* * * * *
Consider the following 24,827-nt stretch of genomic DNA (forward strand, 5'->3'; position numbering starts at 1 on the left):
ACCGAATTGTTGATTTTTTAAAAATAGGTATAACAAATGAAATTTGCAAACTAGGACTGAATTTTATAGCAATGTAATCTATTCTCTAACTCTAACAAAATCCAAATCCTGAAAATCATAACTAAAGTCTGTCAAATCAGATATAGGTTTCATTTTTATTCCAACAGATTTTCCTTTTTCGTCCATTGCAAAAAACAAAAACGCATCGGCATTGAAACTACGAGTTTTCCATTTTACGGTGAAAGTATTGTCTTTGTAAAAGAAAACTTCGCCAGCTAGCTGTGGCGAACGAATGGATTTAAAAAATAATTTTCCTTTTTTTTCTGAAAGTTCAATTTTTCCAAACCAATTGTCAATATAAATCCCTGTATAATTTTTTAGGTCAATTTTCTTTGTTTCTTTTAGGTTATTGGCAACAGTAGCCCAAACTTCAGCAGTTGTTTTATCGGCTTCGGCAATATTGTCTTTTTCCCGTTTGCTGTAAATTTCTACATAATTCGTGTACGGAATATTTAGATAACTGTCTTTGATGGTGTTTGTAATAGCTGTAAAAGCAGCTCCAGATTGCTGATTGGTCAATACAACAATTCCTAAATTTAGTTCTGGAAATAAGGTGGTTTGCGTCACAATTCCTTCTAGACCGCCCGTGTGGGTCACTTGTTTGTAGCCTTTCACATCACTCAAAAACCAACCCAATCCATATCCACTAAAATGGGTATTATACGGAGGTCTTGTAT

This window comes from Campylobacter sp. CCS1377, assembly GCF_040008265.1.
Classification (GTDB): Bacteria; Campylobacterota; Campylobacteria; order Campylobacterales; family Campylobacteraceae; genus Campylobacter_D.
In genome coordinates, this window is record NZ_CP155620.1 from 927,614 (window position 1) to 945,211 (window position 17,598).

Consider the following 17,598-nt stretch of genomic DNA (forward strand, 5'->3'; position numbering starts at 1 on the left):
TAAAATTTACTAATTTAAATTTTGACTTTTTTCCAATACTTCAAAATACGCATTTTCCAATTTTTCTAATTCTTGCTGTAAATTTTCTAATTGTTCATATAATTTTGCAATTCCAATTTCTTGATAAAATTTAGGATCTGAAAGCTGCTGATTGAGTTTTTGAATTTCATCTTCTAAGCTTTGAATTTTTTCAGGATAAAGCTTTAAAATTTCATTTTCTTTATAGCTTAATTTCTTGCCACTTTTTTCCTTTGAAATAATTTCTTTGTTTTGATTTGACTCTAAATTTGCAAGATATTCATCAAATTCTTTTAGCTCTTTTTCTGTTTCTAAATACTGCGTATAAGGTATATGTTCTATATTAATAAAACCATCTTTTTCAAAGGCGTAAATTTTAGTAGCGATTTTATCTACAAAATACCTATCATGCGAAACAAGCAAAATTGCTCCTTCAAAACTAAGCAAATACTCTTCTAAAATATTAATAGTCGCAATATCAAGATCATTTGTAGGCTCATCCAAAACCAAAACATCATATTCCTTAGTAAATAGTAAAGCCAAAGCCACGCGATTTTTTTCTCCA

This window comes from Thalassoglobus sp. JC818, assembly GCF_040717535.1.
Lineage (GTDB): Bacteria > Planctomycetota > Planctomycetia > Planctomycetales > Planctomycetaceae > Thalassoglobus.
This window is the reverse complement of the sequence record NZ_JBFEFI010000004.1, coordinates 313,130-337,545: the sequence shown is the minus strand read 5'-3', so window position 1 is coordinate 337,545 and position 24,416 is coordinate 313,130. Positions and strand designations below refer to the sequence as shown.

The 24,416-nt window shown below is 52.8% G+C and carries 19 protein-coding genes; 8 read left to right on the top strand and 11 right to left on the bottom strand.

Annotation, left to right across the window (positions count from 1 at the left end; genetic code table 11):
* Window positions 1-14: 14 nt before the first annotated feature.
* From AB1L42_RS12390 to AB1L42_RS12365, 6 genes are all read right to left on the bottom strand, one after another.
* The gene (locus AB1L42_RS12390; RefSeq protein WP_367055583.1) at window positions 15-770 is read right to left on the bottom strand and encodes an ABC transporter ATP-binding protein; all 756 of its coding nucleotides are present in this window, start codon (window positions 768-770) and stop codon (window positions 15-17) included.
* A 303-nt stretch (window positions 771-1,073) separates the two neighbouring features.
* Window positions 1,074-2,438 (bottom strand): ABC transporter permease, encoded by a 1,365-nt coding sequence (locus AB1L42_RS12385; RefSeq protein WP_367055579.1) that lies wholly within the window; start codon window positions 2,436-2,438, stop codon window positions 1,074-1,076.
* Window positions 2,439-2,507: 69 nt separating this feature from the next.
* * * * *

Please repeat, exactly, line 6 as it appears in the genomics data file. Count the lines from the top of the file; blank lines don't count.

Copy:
Consider the following 17,598-nt stretch of genomic DNA (forward strand, 5'->3'; position numbering starts at 1 on the left):